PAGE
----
But make no mistake, the illegality was longer than the "less than 60 days".
TelCo immunity is essentially a sorry place to make a stand. It is jailing the hit men while the Don goes free. We need to go after the criminals who compelled the TelCos to collaborate with "presidential authorization". I hope that SJC will make a stand; the SSCI could just be a pass to let the matter get escalated in a more favorable venue. I have to believe that Whitehouse is playing smart. I have seen nothing else to suggest otherwise. Unfortunately, if it slips through SJC, immunity for everyone will likely be a done deal.      Posted by: drational | October 27, 2007 at 23:49

Cowed and Caving: The Democrats' Logo Forever

I think it's important, and I haven't seen EW address this directly, to underscore that State Secrets, the politics of redaction, and selective leaks are certainly not just a Republican MO. The democrats have been doing this consistently in the 109th and 110th Congress.

All of us are pretty interested and good at finding media sources. Some of you, particularly the ones who live in and around DC or used to, ya know who ya are--former US Attorneys in the DC area like Christy or former Congressional and Senate staffers who are attorneys are aren't but know all the kabuki dances around the cloakroom--how to avoid a hearing--how to avoid a markup, etc. etc.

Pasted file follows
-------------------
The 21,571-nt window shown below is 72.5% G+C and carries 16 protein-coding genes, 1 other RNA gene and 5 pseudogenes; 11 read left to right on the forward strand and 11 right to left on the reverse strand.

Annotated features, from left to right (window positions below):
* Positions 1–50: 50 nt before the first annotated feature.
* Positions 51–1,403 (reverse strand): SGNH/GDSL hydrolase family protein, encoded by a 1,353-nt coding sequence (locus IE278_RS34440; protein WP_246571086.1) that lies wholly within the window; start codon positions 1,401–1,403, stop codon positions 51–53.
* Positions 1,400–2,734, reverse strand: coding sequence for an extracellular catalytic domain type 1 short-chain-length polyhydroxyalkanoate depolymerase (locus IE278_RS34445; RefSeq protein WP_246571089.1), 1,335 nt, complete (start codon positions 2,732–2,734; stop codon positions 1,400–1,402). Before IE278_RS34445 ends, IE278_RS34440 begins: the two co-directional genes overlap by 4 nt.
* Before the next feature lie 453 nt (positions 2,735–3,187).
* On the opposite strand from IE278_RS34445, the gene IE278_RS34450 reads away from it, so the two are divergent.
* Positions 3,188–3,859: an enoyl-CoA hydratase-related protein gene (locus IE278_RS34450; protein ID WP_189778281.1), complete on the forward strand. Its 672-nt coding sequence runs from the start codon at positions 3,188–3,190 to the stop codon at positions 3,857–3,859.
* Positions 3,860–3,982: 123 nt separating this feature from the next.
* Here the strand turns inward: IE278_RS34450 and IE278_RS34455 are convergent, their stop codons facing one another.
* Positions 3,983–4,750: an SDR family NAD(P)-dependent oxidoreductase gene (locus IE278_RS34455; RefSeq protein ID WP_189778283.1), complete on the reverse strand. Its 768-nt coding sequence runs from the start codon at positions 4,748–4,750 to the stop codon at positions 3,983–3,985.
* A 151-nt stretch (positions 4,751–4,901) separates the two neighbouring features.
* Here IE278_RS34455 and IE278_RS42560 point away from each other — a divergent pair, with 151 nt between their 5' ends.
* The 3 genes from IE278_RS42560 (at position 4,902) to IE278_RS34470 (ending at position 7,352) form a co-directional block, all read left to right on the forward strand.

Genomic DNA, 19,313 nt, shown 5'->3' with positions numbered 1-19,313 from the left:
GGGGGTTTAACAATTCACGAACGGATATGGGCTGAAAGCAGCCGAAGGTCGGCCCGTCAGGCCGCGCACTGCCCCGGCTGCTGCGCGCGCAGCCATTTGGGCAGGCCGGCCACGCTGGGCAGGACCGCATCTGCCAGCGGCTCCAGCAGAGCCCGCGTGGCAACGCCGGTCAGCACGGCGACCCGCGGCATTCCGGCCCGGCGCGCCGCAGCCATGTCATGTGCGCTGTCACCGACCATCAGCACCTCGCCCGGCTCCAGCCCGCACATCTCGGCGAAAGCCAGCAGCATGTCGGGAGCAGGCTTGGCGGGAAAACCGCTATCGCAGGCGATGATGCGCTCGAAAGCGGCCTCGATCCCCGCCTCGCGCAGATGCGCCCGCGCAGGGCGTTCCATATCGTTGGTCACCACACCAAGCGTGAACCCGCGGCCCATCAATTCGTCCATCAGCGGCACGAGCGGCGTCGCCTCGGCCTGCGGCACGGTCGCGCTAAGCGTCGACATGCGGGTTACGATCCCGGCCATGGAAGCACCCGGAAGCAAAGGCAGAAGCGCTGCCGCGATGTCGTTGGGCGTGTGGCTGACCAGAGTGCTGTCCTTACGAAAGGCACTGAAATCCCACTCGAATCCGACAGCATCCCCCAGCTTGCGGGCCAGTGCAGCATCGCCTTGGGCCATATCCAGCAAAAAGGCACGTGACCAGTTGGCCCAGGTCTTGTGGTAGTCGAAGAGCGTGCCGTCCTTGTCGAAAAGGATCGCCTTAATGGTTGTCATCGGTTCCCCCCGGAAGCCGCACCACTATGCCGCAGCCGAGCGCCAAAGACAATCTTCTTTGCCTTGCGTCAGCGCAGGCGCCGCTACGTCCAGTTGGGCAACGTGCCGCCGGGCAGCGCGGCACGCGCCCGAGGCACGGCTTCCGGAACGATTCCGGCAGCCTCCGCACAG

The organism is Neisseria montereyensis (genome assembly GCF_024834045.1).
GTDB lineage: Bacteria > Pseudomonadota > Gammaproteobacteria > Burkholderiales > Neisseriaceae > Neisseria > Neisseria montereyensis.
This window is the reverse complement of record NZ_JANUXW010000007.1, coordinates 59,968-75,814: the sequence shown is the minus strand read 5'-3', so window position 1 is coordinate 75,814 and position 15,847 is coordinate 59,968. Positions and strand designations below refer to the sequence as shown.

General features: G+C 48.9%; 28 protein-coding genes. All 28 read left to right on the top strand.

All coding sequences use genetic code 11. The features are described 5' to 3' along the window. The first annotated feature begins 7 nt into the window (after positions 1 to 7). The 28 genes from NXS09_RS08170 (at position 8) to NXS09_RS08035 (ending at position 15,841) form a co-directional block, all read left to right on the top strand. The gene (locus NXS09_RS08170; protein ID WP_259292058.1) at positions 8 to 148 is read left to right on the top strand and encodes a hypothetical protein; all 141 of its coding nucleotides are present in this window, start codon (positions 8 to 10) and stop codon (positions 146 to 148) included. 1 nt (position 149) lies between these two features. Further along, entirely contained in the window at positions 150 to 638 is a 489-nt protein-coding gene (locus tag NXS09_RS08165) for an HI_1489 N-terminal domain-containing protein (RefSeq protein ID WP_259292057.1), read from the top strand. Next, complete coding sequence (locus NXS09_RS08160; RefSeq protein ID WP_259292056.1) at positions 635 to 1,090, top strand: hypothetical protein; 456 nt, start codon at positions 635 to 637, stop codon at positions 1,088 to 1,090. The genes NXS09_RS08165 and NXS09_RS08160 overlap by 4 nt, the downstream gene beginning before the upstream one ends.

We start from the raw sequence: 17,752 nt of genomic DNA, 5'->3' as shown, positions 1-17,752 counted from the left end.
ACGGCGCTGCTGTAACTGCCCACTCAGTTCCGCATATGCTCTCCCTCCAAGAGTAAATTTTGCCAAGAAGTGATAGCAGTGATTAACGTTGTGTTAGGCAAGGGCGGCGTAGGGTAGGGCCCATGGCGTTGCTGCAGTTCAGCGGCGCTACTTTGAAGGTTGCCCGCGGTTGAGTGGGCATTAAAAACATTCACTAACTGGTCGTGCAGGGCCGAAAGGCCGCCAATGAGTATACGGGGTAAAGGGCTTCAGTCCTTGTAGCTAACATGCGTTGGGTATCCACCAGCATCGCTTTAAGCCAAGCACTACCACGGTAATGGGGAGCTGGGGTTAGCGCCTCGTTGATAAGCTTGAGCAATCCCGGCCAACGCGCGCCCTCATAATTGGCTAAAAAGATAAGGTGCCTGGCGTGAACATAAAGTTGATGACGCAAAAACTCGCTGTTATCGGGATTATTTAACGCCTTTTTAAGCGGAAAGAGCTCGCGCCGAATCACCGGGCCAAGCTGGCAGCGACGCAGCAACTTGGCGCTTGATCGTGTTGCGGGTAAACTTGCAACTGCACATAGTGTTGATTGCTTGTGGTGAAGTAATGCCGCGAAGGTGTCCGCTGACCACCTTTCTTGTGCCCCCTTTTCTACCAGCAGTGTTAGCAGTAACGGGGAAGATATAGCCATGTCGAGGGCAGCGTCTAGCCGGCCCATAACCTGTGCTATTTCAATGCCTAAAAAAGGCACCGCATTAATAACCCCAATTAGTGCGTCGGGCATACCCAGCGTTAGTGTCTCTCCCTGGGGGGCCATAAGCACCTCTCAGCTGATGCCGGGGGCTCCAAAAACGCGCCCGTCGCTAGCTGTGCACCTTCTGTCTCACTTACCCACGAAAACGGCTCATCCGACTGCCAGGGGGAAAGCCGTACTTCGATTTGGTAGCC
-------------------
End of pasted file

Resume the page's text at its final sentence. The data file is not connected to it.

What's struck me consistently is that I haven't gone down as many "dead end roads" since I was 16 and got my driver's license. Then I wanted to see where all the roads around my city led to, and I didn't have to ask anyone to do my exploring.

Every time I want to know what the hell is going on, I'm hit with a dead end sign that says "We'll discuss this in closed session." Nearly anything substantive is discussed in closed session. The Bushies of course selectively leak to the point of one big tautology, and the dems have done zip over diddly zip to stop them.

There's been a lot of ponderin' on Retroactive Immunity, and just as bad the enigma enshrounded in a mystery of SSCI's pathetic bill where it's left up to the AG to decide--not Congress--not the Courts whether there is any reason to call anything a violation--and baby not any AG you're ever going to see will--I don't give a damn who is in the white house (the Democrats went down faster than Pam Anderson in the back seat of a car after a high school football game and they always frigging do.

The government's arguments in the 9th Circuit State Secret cases against the Telcos has been pathetically stupid and one of the panel correctly invoked Alice in Wonderland at the last day of two oral arguments.

Again, again, the bottom line is I don't care who fillibusters and it's pathetic that it only seems to be Dodd--possibly Joe Biden willing to--but ya gotta have 60 votes to invoke cloture and with all the democratic defector sell outs the Administration has that as a slam dunk. This party's way over and the fat lady sang long ago.

Since as everyone knows, most of the switching and circuitry for any of these calls is located in the US I don't care what Mickey Mouse distinctions are made about calls overseas to and from yada yada and yada, your ass is tapped now and it's going to continue to be because your democrats have been completely cowed--completely runnover by the politics of fear. It is the one infrastructural mantra of the republicans. I see it constantly from the Bush administration, and I see it from Republicans on the local level.